The recent explosive congressional hearing with presidents from among some of the nation’s most elite universities — Harvard, MIT and the University of Pennsylvania — nearly broke the internet. All three academic leaders could not clearly state that advocating genocide against Jews might violate their campus codes of conduct. Politicians of all stripes — along with students, faculty, alumni and prominent donors — were shocked that what seemed like something defined by a bright line of morality would be portrayed as requiring nuance in response.
Elizabeth Magill, Penn’s president, created the most memorable soundbite while under intense questioning by Rep. Elise Stefanik, (R-N.Y.). When asked by Stefanik whether calling for the genocide of Jews constituted bullying or harassment, Magill soberly replied, “It is a context-dependent decision, congresswoman.”
Within 24 hours, she issued an apologetic video for misspeaking under pressure, but that did not prove to be enough to mitigate the damage by not responding affirmatively. The Penn Board of Trustees accepted her resignation by the end of the week, along with that of its chair, Scott Bok.
Although this controversy has been framed as a debate about protecting the First Amendment and free speech values on campus, more focus needs be made on the actual legal standard that would be applied to the context-dependent decision that Magill indicated would be necessary to consider. Penn, a private university, isn’t covered by the First Amendment, which deals with restrictions on free speech by state actors. Nevertheless, it models its campus code of conduct on the same constitutional principles applicable here.
There is a new Supreme Court precedent that underscores why Magill’s assertion could not be supported as a matter of law. When chants of “Kill the Jews” are made during demonstrations on Penn’s campus or elsewhere, they would not be considered as just angry words but rather as “true threats.” Consequently, like other expressive categories such as child pornography or obscenity, they would not be covered by the free speech protection of the First Amendment or by any university code of conduct that references it as a benchmark.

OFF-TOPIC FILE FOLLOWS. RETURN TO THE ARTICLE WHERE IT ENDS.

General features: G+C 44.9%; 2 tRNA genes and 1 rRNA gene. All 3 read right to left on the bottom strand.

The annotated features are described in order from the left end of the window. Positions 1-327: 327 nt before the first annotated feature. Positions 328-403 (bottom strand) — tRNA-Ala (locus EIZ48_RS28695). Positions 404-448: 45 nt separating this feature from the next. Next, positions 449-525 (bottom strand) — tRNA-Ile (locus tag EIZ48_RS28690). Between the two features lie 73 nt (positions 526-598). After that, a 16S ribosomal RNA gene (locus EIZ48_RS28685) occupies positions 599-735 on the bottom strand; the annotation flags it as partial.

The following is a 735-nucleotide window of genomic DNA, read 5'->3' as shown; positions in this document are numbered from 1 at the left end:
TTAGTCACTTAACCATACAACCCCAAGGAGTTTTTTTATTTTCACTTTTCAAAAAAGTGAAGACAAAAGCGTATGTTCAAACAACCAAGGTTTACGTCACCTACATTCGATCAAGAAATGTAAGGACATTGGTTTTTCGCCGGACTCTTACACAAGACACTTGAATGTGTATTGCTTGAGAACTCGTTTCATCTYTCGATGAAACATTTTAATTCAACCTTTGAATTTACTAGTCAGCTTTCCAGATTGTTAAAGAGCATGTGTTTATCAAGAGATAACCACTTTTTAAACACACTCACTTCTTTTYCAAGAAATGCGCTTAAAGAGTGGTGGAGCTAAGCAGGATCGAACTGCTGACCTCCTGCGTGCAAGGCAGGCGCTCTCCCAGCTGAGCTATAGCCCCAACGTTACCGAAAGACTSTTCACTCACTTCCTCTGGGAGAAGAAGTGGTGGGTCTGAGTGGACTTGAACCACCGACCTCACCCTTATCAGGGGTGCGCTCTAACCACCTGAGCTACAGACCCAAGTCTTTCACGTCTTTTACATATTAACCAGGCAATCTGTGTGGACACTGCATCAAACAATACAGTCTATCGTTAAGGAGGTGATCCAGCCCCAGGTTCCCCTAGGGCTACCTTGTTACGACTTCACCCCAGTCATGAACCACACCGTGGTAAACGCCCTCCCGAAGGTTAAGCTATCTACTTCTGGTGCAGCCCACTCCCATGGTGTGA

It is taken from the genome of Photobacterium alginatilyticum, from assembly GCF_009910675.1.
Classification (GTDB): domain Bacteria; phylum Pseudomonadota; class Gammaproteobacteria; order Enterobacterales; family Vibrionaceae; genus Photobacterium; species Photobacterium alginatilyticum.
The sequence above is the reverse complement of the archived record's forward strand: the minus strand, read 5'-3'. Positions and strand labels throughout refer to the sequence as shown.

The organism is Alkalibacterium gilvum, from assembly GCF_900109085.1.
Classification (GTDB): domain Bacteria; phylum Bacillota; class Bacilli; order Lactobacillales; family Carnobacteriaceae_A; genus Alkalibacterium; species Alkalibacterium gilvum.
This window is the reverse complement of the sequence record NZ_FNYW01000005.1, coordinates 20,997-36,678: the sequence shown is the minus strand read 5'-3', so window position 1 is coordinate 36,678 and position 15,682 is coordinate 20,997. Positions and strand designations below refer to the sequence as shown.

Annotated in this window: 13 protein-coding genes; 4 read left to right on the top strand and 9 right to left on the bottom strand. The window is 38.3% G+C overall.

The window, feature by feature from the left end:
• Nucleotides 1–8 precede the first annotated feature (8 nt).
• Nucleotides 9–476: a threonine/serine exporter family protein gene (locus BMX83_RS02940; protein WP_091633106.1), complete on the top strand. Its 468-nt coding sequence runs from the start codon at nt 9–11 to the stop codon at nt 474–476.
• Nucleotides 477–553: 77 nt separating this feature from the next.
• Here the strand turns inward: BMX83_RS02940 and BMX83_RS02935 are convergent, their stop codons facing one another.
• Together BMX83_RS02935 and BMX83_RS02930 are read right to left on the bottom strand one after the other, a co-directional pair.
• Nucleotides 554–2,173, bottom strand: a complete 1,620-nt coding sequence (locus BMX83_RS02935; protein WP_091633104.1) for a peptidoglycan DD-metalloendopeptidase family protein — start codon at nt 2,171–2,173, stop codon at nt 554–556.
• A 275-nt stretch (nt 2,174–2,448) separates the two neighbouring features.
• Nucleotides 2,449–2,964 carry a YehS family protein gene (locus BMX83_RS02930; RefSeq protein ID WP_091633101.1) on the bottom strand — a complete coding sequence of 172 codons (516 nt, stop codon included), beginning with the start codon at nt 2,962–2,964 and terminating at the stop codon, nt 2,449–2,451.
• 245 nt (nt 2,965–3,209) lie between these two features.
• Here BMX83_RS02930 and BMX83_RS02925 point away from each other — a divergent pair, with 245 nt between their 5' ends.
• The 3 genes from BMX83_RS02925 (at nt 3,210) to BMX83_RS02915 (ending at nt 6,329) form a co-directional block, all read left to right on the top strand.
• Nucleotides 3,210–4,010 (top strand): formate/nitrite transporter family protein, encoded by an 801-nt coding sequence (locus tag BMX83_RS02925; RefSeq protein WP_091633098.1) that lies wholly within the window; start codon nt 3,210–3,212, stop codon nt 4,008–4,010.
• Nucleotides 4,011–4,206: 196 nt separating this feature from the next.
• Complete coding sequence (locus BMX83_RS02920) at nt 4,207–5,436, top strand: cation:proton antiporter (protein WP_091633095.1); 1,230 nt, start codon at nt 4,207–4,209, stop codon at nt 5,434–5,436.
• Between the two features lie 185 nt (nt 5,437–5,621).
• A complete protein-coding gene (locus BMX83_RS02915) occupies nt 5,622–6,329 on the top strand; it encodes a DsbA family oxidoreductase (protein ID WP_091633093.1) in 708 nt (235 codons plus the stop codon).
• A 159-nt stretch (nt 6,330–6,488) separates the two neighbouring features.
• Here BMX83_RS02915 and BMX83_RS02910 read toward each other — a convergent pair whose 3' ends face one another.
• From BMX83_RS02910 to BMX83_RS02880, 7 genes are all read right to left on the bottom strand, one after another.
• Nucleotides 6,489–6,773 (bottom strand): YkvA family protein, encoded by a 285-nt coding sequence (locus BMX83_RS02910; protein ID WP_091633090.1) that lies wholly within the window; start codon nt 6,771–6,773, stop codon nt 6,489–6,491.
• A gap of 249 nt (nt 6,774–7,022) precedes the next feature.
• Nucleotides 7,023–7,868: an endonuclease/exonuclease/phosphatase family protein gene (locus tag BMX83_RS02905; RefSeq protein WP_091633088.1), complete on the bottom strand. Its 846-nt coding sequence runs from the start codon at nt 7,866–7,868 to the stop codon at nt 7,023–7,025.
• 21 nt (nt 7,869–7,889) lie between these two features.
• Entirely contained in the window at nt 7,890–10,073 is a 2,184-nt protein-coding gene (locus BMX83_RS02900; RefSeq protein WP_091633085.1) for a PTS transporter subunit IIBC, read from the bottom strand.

The central legal issue is whether this phrase (or others, such as “Intifada” or “From the river to the sea, Palestine will be free”) constitutes a threat that may be punished by a university. The Supreme Court has indicated that the speaker need not actually intend to carry out the threat. Rather, all that must be proven is that the speaker intended to communicate a threat.
Not surprisingly, over the last 20 years, lower federal appellate courts have not followed a uniform standard about what level of intention was needed to distinguish a genuine threat from protected free speech. That’s why the court’s decision in Counterman v. Colorado this year is so important. The court finally adopted a rule that speech is not protected if the speaker “consciously disregarded a substantial risk that his communications would be viewed as threatening violence.”
This subjective standard now has been set at a level of “recklessness” on behalf of the speaker, which is a lower threshold than establishing an intent to do harm or knowing that the communication would do harm.
Anyone who defaces campus property with a “Kill the Jews” slogan or leads the chanting of this type of mantra in a public demonstration would be consciously assuming the risk that these words would be threatening violence. Under the Counterman decision, these words clearly are meant to threaten violence (and, in some cases, have been accompanied by physical assaults on nearby individuals identified as Jews, too).
This means that Magill’s response (along with similar ones by Harvard’s Claudine Gay and MIT’s Sally Kornbluth) was wrong on both moral and legal grounds. There is no way to contextualize that genocidal expressions against Jews can be anything other than bullying or harassing threats of violence. They are clearly actual threats — not free speech — and must be dealt with accordingly.